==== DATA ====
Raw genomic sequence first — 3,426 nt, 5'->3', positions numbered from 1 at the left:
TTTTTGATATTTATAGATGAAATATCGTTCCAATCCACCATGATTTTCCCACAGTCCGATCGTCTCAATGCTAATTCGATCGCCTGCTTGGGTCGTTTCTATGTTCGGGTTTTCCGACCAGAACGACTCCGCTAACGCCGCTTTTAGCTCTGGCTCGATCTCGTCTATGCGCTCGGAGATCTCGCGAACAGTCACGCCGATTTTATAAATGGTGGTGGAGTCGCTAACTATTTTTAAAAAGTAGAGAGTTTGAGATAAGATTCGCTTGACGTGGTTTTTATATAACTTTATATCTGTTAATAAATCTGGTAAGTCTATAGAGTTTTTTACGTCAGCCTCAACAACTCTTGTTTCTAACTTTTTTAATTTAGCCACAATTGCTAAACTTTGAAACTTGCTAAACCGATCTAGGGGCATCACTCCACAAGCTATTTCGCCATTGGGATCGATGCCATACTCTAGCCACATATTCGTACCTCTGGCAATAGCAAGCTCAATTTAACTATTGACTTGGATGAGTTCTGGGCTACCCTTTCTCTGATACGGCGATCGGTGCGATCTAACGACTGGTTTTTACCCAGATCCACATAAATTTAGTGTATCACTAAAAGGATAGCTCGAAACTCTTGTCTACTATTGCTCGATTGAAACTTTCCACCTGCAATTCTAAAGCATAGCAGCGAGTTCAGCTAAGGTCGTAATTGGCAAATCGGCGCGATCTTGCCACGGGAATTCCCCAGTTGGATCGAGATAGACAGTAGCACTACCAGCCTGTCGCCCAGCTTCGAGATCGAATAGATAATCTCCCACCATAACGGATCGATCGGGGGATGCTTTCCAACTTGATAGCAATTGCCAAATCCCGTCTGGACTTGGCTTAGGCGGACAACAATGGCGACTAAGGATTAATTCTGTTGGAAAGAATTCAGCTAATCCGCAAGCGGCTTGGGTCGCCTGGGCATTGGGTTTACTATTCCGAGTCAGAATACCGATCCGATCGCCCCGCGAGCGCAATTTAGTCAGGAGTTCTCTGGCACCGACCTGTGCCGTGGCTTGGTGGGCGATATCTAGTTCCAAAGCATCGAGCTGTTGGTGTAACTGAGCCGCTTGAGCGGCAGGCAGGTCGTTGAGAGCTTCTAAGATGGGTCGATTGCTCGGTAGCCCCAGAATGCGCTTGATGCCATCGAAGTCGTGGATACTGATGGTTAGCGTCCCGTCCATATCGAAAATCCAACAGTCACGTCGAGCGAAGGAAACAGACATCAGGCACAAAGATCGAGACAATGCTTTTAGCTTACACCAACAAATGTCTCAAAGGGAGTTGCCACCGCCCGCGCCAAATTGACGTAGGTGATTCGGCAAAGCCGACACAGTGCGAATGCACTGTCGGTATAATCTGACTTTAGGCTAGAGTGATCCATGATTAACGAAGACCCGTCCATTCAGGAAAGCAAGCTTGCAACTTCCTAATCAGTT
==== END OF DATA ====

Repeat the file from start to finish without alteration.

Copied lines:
Raw genomic sequence first — 3,426 nt, 5'->3', positions numbered from 1 at the left:
TTTTTGATATTTATAGATGAAATATCGTTCCAATCCACCATGATTTTCCCACAGTCCGATCGTCTCAATGCTAATTCGATCGCCTGCTTGGGTCGTTTCTATGTTCGGGTTTTCCGACCAGAACGACTCCGCTAACGCCGCTTTTAGCTCTGGCTCGATCTCGTCTATGCGCTCGGAGATCTCGCGAACAGTCACGCCGATTTTATAAATGGTGGTGGAGTCGCTAACTATTTTTAAAAAGTAGAGAGTTTGAGATAAGATTCGCTTGACGTGGTTTTTATATAACTTTATATCTGTTAATAAATCTGGTAAGTCTATAGAGTTTTTTACGTCAGCCTCAACAACTCTTGTTTCTAACTTTTTTAATTTAGCCACAATTGCTAAACTTTGAAACTTGCTAAACCGATCTAGGGGCATCACTCCACAAGCTATTTCGCCATTGGGATCGATGCCATACTCTAGCCACATATTCGTACCTCTGGCAATAGCAAGCTCAATTTAACTATTGACTTGGATGAGTTCTGGGCTACCCTTTCTCTGATACGGCGATCGGTGCGATCTAACGACTGGTTTTTACCCAGATCCACATAAATTTAGTGTATCACTAAAAGGATAGCTCGAAACTCTTGTCTACTATTGCTCGATTGAAACTTTCCACCTGCAATTCTAAAGCATAGCAGCGAGTTCAGCTAAGGTCGTAATTGGCAAATCGGCGCGATCTTGCCACGGGAATTCCCCAGTTGGATCGAGATAGACAGTAGCACTACCAGCCTGTCGCCCAGCTTCGAGATCGAATAGATAATCTCCCACCATAACGGATCGATCGGGGGATGCTTTCCAACTTGATAGCAATTGCCAAATCCCGTCTGGACTTGGCTTAGGCGGACAACAATGGCGACTAAGGATTAATTCTGTTGGAAAGAATTCAGCTAATCCGCAAGCGGCTTGGGTCGCCTGGGCATTGGGTTTACTATTCCGAGTCAGAATACCGATCCGATCGCCCCGCGAGCGCAATTTAGTCAGGAGTTCTCTGGCACCGACCTGTGCCGTGGCTTGGTGGGCGATATCTAGTTCCAAAGCATCGAGCTGTTGGTGTAACTGAGCCGCTTGAGCGGCAGGCAGGTCGTTGAGAGCTTCTAAGATGGGTCGATTGCTCGGTAGCCCCAGAATGCGCTTGATGCCATCGAAGTCGTGGATACTGATGGTTAGCGTCCCGTCCATATCGAAAATCCAACAGTCACGTCGAGCGAAGGAAACAGACATCAGGCACAAAGATCGAGACAATGCTTTTAGCTTACACCAACAAATGTCTCAAAGGGAGTTGCCACCGCCCGCGCCAAATTGACGTAGGTGATTCGGCAAAGCCGACACAGTGCGAATGCACTGTCGGTATAATCTGACTTTAGGCTAGAGTGATCCATGATTAACGAAGACCCGTCCATTCAGGAAAGCAAGCTTGCAACTTCCTAATCAGTT